Friday, May 3, 2019

Origin of flight of dinosaurs Research Paper Example | Topics and Well Written Essays - 2000 words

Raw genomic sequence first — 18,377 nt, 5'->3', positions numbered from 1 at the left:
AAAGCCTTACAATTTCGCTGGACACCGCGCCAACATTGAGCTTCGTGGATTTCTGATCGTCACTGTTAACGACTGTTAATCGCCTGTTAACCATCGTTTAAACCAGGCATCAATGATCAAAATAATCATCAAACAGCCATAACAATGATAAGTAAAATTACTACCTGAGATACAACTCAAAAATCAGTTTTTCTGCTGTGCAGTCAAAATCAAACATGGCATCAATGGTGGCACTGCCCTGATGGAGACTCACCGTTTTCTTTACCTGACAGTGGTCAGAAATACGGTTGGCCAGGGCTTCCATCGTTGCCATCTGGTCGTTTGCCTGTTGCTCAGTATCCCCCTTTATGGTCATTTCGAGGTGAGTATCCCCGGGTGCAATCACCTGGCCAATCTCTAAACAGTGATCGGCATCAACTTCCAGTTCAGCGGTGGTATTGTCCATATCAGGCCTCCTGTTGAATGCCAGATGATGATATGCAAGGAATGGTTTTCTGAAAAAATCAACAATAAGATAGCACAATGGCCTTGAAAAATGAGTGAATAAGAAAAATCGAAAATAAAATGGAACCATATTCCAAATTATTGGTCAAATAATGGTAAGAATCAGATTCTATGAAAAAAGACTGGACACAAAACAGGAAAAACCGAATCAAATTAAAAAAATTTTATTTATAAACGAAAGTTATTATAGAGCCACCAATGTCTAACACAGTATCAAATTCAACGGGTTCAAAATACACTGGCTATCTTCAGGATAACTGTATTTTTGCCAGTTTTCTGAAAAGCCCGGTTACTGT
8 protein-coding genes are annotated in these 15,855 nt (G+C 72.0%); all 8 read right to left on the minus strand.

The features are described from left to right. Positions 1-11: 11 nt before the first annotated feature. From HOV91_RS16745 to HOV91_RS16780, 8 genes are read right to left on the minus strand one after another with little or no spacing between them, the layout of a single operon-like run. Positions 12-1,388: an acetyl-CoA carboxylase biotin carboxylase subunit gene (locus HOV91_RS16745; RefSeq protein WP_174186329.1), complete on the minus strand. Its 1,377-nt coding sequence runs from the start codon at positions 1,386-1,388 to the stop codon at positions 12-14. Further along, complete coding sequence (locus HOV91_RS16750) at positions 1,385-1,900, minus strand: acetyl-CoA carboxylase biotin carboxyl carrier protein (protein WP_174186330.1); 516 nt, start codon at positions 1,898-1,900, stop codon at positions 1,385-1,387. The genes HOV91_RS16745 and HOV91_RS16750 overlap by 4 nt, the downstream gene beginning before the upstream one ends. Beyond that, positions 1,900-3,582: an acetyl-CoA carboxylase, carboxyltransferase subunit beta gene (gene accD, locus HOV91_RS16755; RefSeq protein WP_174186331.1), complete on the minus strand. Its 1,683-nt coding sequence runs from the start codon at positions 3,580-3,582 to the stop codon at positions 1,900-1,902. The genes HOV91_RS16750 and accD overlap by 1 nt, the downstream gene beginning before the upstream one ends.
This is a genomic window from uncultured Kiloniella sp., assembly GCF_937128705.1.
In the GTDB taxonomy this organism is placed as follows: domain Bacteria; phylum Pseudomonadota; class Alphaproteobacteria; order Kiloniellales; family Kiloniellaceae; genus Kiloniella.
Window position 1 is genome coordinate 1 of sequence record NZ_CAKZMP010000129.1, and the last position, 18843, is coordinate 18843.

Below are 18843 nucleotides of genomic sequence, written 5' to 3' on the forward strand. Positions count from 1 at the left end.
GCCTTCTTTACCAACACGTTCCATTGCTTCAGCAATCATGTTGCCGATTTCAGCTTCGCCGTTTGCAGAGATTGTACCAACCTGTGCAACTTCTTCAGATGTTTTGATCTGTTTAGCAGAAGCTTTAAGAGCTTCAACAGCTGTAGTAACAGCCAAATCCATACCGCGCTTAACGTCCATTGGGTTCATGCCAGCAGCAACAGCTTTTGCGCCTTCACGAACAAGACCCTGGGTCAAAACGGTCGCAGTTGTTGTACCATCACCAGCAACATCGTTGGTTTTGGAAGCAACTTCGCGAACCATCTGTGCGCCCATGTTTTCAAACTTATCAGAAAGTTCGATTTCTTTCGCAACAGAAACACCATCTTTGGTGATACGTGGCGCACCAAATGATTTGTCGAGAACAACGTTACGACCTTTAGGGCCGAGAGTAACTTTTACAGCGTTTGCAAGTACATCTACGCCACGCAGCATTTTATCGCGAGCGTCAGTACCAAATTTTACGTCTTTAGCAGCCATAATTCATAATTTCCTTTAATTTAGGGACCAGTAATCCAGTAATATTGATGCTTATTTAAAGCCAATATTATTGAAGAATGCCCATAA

Origin of escape cock of dinosaurs - Research Paper ExampleThese factors will all be discussed with reference to archaeopteryx lithographica, a species generally regarded as creation the common ancestor to modern birds and the chief(a) source of information about the development of flight mechanisms. Archaeopteryx A brief discussion of Archaeopteryx litographica (commonly known as Archaeopteryx) is necessary to understand how instrumental this species is to discovering the mechanisms of flight evolution. Various Archaeopteryx specimens have been implant in the south of Germany, well-preserved due to the qualities of the limestone in which they were found. The Archaeopteryx is commonly described as being the size of a raven and having several features that make it identifiable in the context of modern-day birds flights and a wishbone, for example (Ostrom, 1975). Several of these features suggest that the Archaeopteryx was capable of flight, although, as with many things in evol utionary biology, this is something that freighter never be ascertained. Archaeopteryx also shared several features with dinosaurs, such as having chevrons of increased space in the tail and a specific shape of ankle bone (Ostrom, 1975). This bird-dinosaur morphology is the principle tenableness for thinking that the species is the missing link. The way that Archaeopteryx specimens are conserved in limestone has resulted in the preservation of feather imprints, allowing paleontologists to ascertain that this species may have used feathers in the development of flight mechanisms. This is particularly good demo of some aerial motion because the feathers found show characteristics of flight feathers, meaning that feathers had previously began to evolve for a purpose other than flight (Paul, 2002). Finally, it is important to none that it has not been proven whether Archaeopteryx had the power of upright flight or could simply glide (Padian & Chiappe, 1998). Arboreal Hypothesis Th e arboreal hypothesis (also known as the tree down hypothesis) refers to the idea that dinosaurs first gained flight by jumping from trees and acquiring flight as an evolutionary mechanism to avoid fatal accidents from this method. This hypothesis seems intuitive because flight evolving from an arboreal gliding peg would seem to be relatively easy (Padian & Chiappe, 1998, p15) and because the force of gravity helps rather than hinders (Lewin, 1983, p38). Some studies, such as that of Feduccia (1993) suggest that the shape of the manus (the hand portion of the forelimb) and the pes (the foot portion of the hindlimb) of the Archaeopteryx butt on evidence of perching, tree-dwelling and trunk-climbing due to the curvature of these anatomical elements. However, since this paper was published, another specimen of Archaeopteryx has been discovered (known as the Thermopolis specimen) which has almost complete pes, and thus there is now mounting evidence that the hallux (first digit of the pes) did not display curvature necessary for perching (Mayr et al., 2007). If we consider the Archaeopteryx as arboreal, it is important to understand how and why flight would have developed in this way. The original theory as stated by Othniel C. Marsh in the late 19th century was that Archaeopteryx

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